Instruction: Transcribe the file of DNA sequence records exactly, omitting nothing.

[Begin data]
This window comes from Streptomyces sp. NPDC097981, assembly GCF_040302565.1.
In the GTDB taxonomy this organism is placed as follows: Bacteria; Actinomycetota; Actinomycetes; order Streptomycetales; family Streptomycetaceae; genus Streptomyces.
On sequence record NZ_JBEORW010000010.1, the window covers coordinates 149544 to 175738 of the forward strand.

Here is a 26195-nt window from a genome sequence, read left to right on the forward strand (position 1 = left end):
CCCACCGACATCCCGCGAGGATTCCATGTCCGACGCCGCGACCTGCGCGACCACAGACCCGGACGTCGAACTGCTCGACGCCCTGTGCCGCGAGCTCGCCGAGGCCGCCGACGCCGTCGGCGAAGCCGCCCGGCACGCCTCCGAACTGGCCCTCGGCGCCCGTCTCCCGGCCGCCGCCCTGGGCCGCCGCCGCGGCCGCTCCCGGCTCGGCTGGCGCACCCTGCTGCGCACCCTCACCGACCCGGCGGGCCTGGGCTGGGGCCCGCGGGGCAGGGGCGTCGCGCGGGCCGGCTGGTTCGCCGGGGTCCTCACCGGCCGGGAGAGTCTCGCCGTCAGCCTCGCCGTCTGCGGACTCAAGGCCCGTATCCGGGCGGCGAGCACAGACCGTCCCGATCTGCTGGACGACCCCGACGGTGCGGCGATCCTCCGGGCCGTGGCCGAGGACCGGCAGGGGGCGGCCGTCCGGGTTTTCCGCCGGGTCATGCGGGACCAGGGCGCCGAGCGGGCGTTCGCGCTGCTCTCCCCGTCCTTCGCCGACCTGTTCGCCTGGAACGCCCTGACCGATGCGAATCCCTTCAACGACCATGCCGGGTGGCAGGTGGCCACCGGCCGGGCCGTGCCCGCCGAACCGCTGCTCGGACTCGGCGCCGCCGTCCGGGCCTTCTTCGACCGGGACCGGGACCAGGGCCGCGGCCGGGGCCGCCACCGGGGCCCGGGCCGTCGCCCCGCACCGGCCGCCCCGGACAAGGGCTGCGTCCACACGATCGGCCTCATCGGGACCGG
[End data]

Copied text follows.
This window comes from Streptomyces sp. NPDC097981, assembly GCF_040302565.1.
In the GTDB taxonomy this organism is placed as follows: Bacteria; Actinomycetota; Actinomycetes; order Streptomycetales; family Streptomycetaceae; genus Streptomyces.
On sequence record NZ_JBEORW010000010.1, the window covers coordinates 149544 to 175738 of the forward strand.

Here is a 26195-nt window from a genome sequence, read left to right on the forward strand (position 1 = left end):
CCCACCGACATCCCGCGAGGATTCCATGTCCGACGCCGCGACCTGCGCGACCACAGACCCGGACGTCGAACTGCTCGACGCCCTGTGCCGCGAGCTCGCCGAGGCCGCCGACGCCGTCGGCGAAGCCGCCCGGCACGCCTCCGAACTGGCCCTCGGCGCCCGTCTCCCGGCCGCCGCCCTGGGCCGCCGCCGCGGCCGCTCCCGGCTCGGCTGGCGCACCCTGCTGCGCACCCTCACCGACCCGGCGGGCCTGGGCTGGGGCCCGCGGGGCAGGGGCGTCGCGCGGGCCGGCTGGTTCGCCGGGGTCCTCACCGGCCGGGAGAGTCTCGCCGTCAGCCTCGCCGTCTGCGGACTCAAGGCCCGTATCCGGGCGGCGAGCACAGACCGTCCCGATCTGCTGGACGACCCCGACGGTGCGGCGATCCTCCGGGCCGTGGCCGAGGACCGGCAGGGGGCGGCCGTCCGGGTTTTCCGCCGGGTCATGCGGGACCAGGGCGCCGAGCGGGCGTTCGCGCTGCTCTCCCCGTCCTTCGCCGACCTGTTCGCCTGGAACGCCCTGACCGATGCGAATCCCTTCAACGACCATGCCGGGTGGCAGGTGGCCACCGGCCGGGCCGTGCCCGCCGAACCGCTGCTCGGACTCGGCGCCGCCGTCCGGGCCTTCTTCGACCGGGACCGGGACCAGGGCCGCGGCCGGGGCCGCCACCGGGGCCCGGGCCGTCGCCCCGCACCGGCCGCCCCGGACAAGGGCTGCGTCCACACGATCGGCCTCATCGGGACCGG